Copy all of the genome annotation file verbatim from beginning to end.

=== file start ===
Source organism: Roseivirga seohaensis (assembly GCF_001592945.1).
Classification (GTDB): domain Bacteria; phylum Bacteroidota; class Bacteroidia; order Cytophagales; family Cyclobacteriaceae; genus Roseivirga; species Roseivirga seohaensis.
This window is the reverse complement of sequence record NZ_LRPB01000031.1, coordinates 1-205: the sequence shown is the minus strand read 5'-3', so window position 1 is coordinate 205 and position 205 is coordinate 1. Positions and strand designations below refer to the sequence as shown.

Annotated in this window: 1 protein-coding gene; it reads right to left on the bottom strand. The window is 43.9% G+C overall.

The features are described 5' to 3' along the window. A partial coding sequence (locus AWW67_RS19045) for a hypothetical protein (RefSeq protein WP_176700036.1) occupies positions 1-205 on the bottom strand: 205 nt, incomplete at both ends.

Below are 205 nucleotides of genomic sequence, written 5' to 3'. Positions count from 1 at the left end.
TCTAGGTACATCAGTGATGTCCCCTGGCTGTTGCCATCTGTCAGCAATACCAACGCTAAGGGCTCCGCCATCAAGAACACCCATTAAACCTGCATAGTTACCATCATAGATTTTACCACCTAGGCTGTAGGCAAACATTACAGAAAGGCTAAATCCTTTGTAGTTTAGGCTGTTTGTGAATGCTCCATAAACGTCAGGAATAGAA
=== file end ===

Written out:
Source organism: Roseivirga seohaensis (assembly GCF_001592945.1).
Classification (GTDB): domain Bacteria; phylum Bacteroidota; class Bacteroidia; order Cytophagales; family Cyclobacteriaceae; genus Roseivirga; species Roseivirga seohaensis.
This window is the reverse complement of sequence record NZ_LRPB01000031.1, coordinates 1-205: the sequence shown is the minus strand read 5'-3', so window position 1 is coordinate 205 and position 205 is coordinate 1. Positions and strand designations below refer to the sequence as shown.

Annotated in this window: 1 protein-coding gene; it reads right to left on the bottom strand. The window is 43.9% G+C overall.

The features are described 5' to 3' along the window. A partial coding sequence (locus AWW67_RS19045) for a hypothetical protein (RefSeq protein WP_176700036.1) occupies positions 1-205 on the bottom strand: 205 nt, incomplete at both ends.

Below are 205 nucleotides of genomic sequence, written 5' to 3'. Positions count from 1 at the left end.
TCTAGGTACATCAGTGATGTCCCCTGGCTGTTGCCATCTGTCAGCAATACCAACGCTAAGGGCTCCGCCATCAAGAACACCCATTAAACCTGCATAGTTACCATCATAGATTTTACCACCTAGGCTGTAGGCAAACATTACAGAAAGGCTAAATCCTTTGTAGTTTAGGCTGTTTGTGAATGCTCCATAAACGTCAGGAATAGAA